Gender-based cyber violence report heads to EP plenary for final approval

The proposed report calls for a directive to establish a common criminal law definition of gender-based cyberviolence

During a meeting of the women's rights and gender equality committee (FEMM) on Monday, a vote was held to amend a draft report covering gender-based “cyber violence”, meaning any and all forms of online harassment directed towards women.

The Rapporteurs are Elissavet Voemberg-Vrionidi (EPP) and Sylwia Spurek (Greens).

Spurek, who was also chairing the session, opened the vote with poignant statement on the matter.

“Yesterday was a very important day in Poland 103 years ago women gained the right to vote in Poland and it's very upsetting that in the 21st century that we still need to deal with such a thing as gender based violence. Including cyber violence.”

The votes came in later that day and the amendments passed with 76 votes in favour, eight against and eight abstentions. The report reiterates the lack of a legal framework in the EU to combat gender-based cyber violence as well as the notable lack of effective protection and support mechanisms for victims of this kind of harassment.

Due to the pandemic, a concerning spike in these cases has been observed, no doubt in connection to more people remaining indoors and online.

MEPs emphasised the fact that the chilling effects of gender-based cyberviolence often spill over into real world attacks, which means these issues are underreported. The concerning intersection of all this sort of online abuse was highlighted by MEPs, who said that it was resulting in more extreme consequences for vulnerable people such as migrant women, minority women, people who identify as LGBTIQ, and teenagers.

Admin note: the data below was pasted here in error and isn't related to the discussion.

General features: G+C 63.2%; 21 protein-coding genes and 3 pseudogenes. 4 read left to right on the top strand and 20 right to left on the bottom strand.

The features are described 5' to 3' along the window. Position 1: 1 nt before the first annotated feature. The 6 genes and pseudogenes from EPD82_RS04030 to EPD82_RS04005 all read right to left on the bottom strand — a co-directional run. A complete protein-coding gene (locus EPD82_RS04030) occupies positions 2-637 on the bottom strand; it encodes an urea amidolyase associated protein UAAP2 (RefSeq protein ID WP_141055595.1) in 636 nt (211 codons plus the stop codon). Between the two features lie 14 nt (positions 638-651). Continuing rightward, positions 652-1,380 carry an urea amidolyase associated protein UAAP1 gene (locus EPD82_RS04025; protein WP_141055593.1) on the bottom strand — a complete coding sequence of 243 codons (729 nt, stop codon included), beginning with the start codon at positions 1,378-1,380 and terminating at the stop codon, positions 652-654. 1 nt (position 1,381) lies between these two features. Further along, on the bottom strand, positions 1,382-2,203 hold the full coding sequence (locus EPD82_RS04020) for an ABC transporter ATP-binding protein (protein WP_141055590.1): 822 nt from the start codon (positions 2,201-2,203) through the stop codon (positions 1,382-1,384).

Tackling this problem under EU law is the goal of this report. Some work has already been done in this regard, such as the Commission’s non-exhaustive list of the different sorts of gender-based cyber violence.

These include: cyber harassment; cyber stalking; violations of privacy; recording and sharing images of sexual assault; remote control or surveillance (including through spy apps); threats and calls to violence; sexist hate speech; inducement to self-harm; computer damage; unlawful access to messages or social media accounts; breach of the prohibitions of communication imposed by means of judicial orders; and, trafficking in human beings.

This was welcomed by the MEPs, as their proposed report calls for a directive to establish a common criminal law definition of gender-based cyberviolence along with sanctions against offenders to be harmonized across the Union.

The new directive should also be comprised of measures to promote and support preventative actions by member states, as well as specific stipulations to support, safeguard and ensure justice and compensation for victims.

All of this comes in the wake of strong statements made on the topic by Commission president Ursula Von der Leyen, who announced in her second State of the Union address that action was to be taken to prevent violence against women, whether offline or online.

This report will now go to the December 2021 plenary seeking adoption from the full house.

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This article is part of a content series called Ewropej. This is a multi-newsroom initiative part-funded by the European Parliament to bring the work of the EP closer to the citizens of Malta and keep them informed about matters that affect their daily lives. This article reflects only the author’s view. The European Parliament is not responsible for any use that may be made of the information it contains.

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